NavigationNot much happens without their keels. The engineering involved intimidates: But irrational keel fear is pretty darn dumb, once you know what it does and why. What keeps this lovely keel under Gingerand not lying on the bottom somewhere, is an interesting nautical puzzler, indeed. For starters, t bulb keel matter how much adhesive, basic wood framing, or any sort of rudimentary attachment systems tren 75 might have, nothing easy and simple keeps a keel, a keel. These big heavy underwater wings are too massively loaded, and work too hard to be attached t bulb keel anything basic.
How keel type affects performance - Yachting Monthly
By mrnanney , January 31, in Sailing Anarchy. Supposedly the T shape is more hydronamically effecient. Anyone have a goof list of the trade offs? From what I have read, the T provides the optimum location for the CG of the total bulb-strut package. The L allows for a more "user-friendly" keel for the reasons you have mentioned without much CG trade-off. Mark Mills discussed the reasons, and if i recall, he said it mostly had to do with getting the center of mass of the bulb far enough forward, when other factors constrain the fore-aft position of the keel itself.
IRC doesn't seem to penalize the bulb as much as it helps performance from what i can tell. I remember speaking to one of the Johnstones about the J and I believe it was a while ago that J decided to stick with the L for practical concerns regarding kelp and pots. I think he mentioned that they were able to balance the boat by moving the mast forward as well.
Can't criticize whatever they did, as the J has done rather well in IRC events. John Corby explained in a seahorse article some time a go, that he switched to T-keels to be able to move the mast back while keeping a sensible LCG. The rationale was to get a larger J measurement for bigger spinnakers and bigger non-overlapping genoas.
Having owned boats that have both I find the biggest difference is the L keel if shaped correctly creates lift primarily because the strut and bulb can be more of a proper foil shape and the T not so much L keel less likely to sustain damage from groundings too. J builds great boats but also looks at who their target market is and what they'll buy.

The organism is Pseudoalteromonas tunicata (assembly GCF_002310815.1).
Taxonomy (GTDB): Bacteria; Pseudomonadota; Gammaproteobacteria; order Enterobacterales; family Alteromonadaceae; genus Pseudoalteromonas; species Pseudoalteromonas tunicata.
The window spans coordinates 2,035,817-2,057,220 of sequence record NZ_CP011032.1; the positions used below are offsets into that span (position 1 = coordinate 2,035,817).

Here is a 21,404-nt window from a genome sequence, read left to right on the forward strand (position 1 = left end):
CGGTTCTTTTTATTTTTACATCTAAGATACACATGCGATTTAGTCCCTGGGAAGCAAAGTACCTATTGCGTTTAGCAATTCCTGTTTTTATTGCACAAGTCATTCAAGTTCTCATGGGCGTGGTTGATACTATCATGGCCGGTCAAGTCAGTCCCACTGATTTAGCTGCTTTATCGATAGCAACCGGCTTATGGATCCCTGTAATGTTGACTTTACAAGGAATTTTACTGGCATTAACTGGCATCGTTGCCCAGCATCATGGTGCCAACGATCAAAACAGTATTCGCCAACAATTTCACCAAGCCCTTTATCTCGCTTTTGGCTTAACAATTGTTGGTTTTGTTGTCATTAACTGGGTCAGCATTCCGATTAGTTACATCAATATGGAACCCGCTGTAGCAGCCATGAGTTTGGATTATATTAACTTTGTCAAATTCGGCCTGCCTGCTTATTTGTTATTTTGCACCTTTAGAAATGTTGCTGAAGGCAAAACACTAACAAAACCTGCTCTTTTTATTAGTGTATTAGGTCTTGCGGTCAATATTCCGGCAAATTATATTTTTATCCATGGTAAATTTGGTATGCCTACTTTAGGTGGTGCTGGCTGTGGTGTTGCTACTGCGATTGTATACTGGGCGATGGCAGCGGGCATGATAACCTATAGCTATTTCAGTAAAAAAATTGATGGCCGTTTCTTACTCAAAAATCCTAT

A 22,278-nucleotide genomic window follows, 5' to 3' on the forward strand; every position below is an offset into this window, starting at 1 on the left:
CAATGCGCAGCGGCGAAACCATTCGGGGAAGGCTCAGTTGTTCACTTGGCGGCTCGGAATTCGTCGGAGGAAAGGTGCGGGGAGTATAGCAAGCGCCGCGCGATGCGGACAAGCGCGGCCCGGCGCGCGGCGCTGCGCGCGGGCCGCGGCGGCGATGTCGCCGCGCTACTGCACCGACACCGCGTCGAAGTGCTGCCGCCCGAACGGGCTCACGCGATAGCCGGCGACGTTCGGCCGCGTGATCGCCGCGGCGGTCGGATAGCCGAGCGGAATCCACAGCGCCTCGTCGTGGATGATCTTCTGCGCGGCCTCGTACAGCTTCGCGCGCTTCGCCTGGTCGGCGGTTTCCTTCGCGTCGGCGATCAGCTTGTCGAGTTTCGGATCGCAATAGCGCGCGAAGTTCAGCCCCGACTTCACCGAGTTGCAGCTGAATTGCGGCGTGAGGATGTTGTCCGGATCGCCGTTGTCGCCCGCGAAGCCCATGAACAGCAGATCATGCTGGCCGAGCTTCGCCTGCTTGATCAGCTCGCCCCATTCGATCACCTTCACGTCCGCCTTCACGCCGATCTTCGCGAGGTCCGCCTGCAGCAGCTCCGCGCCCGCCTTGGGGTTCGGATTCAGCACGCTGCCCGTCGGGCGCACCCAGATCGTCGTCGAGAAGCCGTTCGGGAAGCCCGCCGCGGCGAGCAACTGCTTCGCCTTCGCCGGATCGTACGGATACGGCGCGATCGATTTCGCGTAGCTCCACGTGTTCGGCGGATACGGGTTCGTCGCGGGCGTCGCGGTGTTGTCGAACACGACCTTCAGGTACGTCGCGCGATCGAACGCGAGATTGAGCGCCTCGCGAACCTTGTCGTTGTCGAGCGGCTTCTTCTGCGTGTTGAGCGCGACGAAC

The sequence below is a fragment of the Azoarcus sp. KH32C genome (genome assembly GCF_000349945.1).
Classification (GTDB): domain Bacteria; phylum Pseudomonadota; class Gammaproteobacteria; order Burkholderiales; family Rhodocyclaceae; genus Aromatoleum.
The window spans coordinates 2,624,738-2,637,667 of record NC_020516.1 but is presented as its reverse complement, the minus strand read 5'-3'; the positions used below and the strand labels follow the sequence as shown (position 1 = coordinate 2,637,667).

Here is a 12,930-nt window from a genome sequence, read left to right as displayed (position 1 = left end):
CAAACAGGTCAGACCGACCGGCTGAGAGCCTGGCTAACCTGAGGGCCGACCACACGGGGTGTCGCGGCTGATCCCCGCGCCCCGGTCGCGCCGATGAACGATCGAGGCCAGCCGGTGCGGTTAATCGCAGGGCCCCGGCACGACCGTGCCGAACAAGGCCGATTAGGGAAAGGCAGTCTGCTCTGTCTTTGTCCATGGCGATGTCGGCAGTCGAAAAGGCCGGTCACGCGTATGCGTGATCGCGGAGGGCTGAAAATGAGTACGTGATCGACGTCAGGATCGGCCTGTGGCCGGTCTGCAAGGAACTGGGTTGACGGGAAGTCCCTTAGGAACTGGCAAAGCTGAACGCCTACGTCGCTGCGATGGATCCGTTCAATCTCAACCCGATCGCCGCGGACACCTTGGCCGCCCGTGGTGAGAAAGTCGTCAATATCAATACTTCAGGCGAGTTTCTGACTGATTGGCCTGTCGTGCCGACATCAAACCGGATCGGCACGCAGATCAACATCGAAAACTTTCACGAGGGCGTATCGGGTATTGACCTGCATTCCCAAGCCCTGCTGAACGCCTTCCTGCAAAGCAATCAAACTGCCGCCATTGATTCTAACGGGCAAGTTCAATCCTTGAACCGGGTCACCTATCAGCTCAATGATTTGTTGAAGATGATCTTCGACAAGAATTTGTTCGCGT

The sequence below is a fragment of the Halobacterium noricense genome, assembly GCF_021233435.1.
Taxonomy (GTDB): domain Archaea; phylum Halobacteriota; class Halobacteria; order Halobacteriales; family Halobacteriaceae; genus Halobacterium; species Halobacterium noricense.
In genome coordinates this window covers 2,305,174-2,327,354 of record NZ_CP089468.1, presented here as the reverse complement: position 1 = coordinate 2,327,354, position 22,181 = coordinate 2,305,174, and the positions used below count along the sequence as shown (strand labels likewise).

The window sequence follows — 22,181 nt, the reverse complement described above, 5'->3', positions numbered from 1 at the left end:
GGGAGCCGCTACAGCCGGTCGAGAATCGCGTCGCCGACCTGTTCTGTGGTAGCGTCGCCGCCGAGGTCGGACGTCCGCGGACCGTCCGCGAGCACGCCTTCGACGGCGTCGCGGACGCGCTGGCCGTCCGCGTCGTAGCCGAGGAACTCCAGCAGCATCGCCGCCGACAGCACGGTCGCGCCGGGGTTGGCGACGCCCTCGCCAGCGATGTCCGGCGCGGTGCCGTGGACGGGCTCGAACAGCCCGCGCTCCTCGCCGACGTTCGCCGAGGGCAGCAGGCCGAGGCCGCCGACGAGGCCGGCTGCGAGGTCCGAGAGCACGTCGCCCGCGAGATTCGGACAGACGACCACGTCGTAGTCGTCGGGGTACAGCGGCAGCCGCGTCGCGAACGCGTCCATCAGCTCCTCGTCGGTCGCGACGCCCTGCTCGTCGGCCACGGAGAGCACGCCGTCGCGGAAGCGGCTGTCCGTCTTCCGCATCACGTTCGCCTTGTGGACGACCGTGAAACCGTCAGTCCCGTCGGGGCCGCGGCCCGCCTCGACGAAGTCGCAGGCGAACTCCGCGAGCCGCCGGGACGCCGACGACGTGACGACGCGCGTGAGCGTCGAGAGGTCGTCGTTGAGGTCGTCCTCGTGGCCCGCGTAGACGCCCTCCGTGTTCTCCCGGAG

T keels would need a hefty and maintenance free so to speak kelp cutter to be truly marketable on an even plane with L keels. A T-bulb allows a longer thinner lower drag shape at the expense of some extra wetted surface area. Now that IRC penalises the flying bow knuckle that was common in the days of the L-keel the boats are now being trimmed bow-down as this shortens WL and raises the counter.
That needs weight further forward hence the T-keel. However IRC now requires that the keel shape be identified in more detail than before so they could if they wanted apply a penalty to Ts if they think they are in some way undesirable or better performing. And then there is the separate issue - on smaller, trailerable boats that a T shaped keel will 'balance' in it's trunk and an L binds because it wants to 'cock' it's heavier aft-edge down.
That's cool - to you have the pit dude also work the keel? How big of a keel? Is this the same basic operating principle as trim tabs on the keel like some of the AC boats used to do? Entirely passive system based on keeping the boat at a certain angle of heel; no issue downwind as the models usually aren't on their ear. Not sure I would be that keen to do it on a full size boat as might require a bit more quality engineering; however it does work; with a boat that sails best flat though it wouldn't kick in as it requires heel to get the keel to twist.
About then he was quoted in an interview in some NZ magazine talking about how using the L keel to induce twist helps with the stiffness of the foil. That makes sense - at first I was picturing the whole keel pivoting a few degrees on a vertical axis, kind of like having one giant keel bolt Well you can't do that anymore cause now with fast planning hull I rode an article in a French magazine with an interview of JK , and he said on VO 70 , even 1cm of offset betwen CoG and Neutral axis of the fin , would create twisting and then vibration at high speed.
There was a thread over on boatdesign. It's not so much a matter of lining them up , it's a case of making sure they're in the right place according to the engineering dynamic analysis. A common source of vibration is oscillating vortices coming off the trailing edge, or some interaction with a trim tab or it's mechanism.
But offsetting the Cog from the neutral axis will create a bending moment anyway: Well, offsetting the CofG would get you a static twist in smooth water, and yeah, you'd get some torsional 'bounce' when the boat hits waves, but when you say "vibration" I'm thinking of anything over say 10 Hz. The buzz you get off a rudder or centreboard runs along those lines as there's very little mass to dampen out the torsional motion.